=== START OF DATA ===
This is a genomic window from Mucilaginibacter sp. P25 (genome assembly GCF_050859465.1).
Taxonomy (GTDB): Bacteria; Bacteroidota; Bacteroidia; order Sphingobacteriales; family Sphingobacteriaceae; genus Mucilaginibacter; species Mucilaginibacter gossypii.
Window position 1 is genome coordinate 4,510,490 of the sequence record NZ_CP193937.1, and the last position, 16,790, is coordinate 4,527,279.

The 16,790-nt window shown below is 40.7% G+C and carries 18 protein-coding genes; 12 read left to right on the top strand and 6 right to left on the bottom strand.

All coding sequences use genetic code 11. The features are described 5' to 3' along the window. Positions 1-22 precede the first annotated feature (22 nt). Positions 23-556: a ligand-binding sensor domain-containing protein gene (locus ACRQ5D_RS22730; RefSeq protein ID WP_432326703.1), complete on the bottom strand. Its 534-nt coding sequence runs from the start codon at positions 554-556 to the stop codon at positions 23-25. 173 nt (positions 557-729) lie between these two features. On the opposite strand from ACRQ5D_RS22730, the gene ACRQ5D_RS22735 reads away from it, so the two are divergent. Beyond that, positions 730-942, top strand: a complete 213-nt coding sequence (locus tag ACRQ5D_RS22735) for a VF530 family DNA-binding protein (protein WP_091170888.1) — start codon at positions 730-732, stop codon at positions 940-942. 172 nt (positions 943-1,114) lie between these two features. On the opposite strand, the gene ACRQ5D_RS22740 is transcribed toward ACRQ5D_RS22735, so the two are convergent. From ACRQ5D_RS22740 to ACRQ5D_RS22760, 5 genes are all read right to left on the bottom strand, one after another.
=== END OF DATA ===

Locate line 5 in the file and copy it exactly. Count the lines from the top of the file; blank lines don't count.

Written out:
All coding sequences use genetic code 11. The features are described 5' to 3' along the window. Positions 1-22 precede the first annotated feature (22 nt). Positions 23-556: a ligand-binding sensor domain-containing protein gene (locus ACRQ5D_RS22730; RefSeq protein ID WP_432326703.1), complete on the bottom strand. Its 534-nt coding sequence runs from the start codon at positions 554-556 to the stop codon at positions 23-25. 173 nt (positions 557-729) lie between these two features. On the opposite strand from ACRQ5D_RS22730, the gene ACRQ5D_RS22735 reads away from it, so the two are divergent. Beyond that, positions 730-942, top strand: a complete 213-nt coding sequence (locus tag ACRQ5D_RS22735) for a VF530 family DNA-binding protein (protein WP_091170888.1) — start codon at positions 730-732, stop codon at positions 940-942. 172 nt (positions 943-1,114) lie between these two features. On the opposite strand, the gene ACRQ5D_RS22740 is transcribed toward ACRQ5D_RS22735, so the two are convergent. From ACRQ5D_RS22740 to ACRQ5D_RS22760, 5 genes are all read right to left on the bottom strand, one after another.